[23, 24]. Initially, between 0 and 7 s, the adhesion moved retro-
gradely with a speed of 2.7 mm/min (Figure 3B). Within 15 s of
blebbistatin removal, the apparent movement of paxillin-rich
puncta subsided to values near our resolution limit. Because
cells were adhered to compliant substrates, it is possible
that some retrograde movement could be accommodated by
substrate deformation. However, fiducial markers in the top
surface of the substrate underlying adhesion puncta moved
less than 1 mm/min, and there was a rapid decay thereafter
(Figure 3B); movement of fibronectin that was adhered to the
top surface of the substrate moved at rates similar to that of
the substrate (Figure S4). Thus, by 15 s after blebbistatin
gated with respect to the underlying fibronectin-coated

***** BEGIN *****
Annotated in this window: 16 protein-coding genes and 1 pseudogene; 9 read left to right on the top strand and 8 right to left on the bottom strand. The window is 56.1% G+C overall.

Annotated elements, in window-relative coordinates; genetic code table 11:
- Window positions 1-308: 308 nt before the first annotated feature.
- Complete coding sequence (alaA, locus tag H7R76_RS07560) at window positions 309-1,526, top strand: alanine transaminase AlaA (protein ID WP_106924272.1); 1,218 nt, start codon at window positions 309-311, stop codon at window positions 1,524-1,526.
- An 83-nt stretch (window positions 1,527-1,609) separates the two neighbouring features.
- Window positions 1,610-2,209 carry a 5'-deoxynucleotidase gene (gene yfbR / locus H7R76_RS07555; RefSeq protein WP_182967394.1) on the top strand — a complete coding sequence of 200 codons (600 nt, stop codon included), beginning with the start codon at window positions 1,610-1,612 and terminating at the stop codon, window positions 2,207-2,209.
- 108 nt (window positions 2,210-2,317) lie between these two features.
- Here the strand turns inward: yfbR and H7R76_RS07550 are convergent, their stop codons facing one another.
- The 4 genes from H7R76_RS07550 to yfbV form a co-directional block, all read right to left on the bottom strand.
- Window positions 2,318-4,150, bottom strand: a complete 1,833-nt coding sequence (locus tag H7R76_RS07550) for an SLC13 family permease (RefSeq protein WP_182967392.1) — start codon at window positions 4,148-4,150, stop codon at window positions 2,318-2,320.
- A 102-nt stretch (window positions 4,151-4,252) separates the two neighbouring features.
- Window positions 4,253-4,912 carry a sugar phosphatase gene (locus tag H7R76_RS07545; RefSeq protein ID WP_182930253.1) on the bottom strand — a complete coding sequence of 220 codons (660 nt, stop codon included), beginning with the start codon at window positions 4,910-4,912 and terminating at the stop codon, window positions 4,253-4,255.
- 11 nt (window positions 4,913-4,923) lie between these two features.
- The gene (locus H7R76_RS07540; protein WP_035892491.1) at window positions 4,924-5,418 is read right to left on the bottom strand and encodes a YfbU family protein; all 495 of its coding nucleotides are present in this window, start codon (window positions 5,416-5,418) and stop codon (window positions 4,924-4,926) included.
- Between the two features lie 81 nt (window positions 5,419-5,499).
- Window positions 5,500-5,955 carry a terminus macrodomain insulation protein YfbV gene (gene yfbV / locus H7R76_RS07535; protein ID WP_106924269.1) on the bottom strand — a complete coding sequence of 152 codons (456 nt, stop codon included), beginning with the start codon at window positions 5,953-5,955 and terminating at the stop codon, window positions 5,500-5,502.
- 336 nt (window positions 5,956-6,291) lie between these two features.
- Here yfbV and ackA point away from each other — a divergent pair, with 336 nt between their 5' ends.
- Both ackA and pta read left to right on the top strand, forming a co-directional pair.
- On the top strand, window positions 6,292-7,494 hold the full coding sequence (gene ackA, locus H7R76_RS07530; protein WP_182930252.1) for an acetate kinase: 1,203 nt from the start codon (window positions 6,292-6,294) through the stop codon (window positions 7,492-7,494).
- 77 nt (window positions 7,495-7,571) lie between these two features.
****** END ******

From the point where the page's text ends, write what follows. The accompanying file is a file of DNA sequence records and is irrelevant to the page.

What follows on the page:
substrate and defines FA immobilization.
Transient Frictional Slip during Adhesion Assembly
To observe F-actin dynamics during blebbistatin removal,
we monitored fiducial marks of GFP-actin over time. Immedi-
ately after blebbistatin removal, actin patches colocalized
with adhesion puncta at the LLB (yellow square, Figure 3A)
and underwent a rapid, coherent retrograde movement,
bistatin removal (Figures 3A and 3B; Figure S5A). Thus, actin
patches stabilized w0.5 mm proximal from their starting loca-
tion (Figure 3C). Lamellar actin, located approximately 1.2 mm
proximal to these patches (blue square, Figure 3A), exhibited
similar, but slightly enhanced, retrograde flow dynamics and
stabilized at roughly 30 s to a steady-state retrograde flow of
0.25 mm/min, the value observed in compact stress fibers 
(Figure S5A). Within 15 s after blebbistatin removal, lamellar
F-actin moved retrogradely w1 mm and continued to move
toward the cell center at later times (Figure 3C). Thus, the
sions and fiduciary marks in lamellar actin increased under
The traction stress exerted on the extracellular matrix
increased monotonically from about 20 Pa to 50 Pa as